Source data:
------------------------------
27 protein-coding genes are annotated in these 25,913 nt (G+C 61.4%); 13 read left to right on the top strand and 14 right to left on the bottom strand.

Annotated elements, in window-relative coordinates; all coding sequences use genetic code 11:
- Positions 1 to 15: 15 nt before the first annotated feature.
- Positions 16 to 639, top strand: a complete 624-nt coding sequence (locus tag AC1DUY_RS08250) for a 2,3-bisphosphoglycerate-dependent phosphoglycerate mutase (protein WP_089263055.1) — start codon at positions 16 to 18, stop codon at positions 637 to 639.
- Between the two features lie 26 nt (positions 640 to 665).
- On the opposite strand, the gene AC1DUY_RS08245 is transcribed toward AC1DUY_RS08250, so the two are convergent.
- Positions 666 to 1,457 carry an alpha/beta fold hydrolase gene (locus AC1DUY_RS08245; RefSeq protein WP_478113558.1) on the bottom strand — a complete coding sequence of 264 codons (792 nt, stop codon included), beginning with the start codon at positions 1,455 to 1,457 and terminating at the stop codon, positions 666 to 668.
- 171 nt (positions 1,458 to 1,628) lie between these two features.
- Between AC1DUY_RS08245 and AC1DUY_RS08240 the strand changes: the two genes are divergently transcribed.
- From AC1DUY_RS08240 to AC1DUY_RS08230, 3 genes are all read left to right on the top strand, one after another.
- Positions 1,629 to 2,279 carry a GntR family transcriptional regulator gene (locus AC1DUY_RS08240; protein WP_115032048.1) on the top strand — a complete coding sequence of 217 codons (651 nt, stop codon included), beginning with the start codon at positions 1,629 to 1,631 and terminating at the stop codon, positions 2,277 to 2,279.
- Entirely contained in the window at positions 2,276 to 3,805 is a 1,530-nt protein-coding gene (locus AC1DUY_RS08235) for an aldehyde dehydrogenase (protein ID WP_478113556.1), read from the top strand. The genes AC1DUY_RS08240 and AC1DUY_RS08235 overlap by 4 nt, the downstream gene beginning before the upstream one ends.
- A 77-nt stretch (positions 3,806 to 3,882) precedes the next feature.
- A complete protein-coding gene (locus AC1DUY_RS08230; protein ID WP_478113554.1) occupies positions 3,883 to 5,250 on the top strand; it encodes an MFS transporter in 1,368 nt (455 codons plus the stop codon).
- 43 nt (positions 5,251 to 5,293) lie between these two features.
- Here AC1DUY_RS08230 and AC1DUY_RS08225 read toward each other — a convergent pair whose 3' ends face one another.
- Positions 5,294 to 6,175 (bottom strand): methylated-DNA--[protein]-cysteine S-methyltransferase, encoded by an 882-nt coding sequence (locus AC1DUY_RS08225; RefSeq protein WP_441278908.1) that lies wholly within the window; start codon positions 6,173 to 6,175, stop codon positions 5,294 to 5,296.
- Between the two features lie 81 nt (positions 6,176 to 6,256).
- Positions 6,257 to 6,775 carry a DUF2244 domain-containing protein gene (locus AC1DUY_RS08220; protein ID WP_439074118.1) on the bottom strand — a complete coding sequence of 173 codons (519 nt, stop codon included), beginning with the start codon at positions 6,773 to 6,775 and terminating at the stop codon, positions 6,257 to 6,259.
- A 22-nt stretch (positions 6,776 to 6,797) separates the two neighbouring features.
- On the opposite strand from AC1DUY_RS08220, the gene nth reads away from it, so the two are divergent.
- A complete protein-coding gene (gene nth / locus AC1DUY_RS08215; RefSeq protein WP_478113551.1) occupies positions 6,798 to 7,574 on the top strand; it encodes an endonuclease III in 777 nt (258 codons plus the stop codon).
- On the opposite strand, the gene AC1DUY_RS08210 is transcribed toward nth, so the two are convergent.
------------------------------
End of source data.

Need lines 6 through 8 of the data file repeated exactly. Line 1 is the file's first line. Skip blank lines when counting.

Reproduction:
- On the opposite strand, the gene AC1DUY_RS08245 is transcribed toward AC1DUY_RS08250, so the two are convergent.
- Positions 666 to 1,457 carry an alpha/beta fold hydrolase gene (locus AC1DUY_RS08245; RefSeq protein WP_478113558.1) on the bottom strand — a complete coding sequence of 264 codons (792 nt, stop codon included), beginning with the start codon at positions 1,455 to 1,457 and terminating at the stop codon, positions 666 to 668.
- 171 nt (positions 1,458 to 1,628) lie between these two features.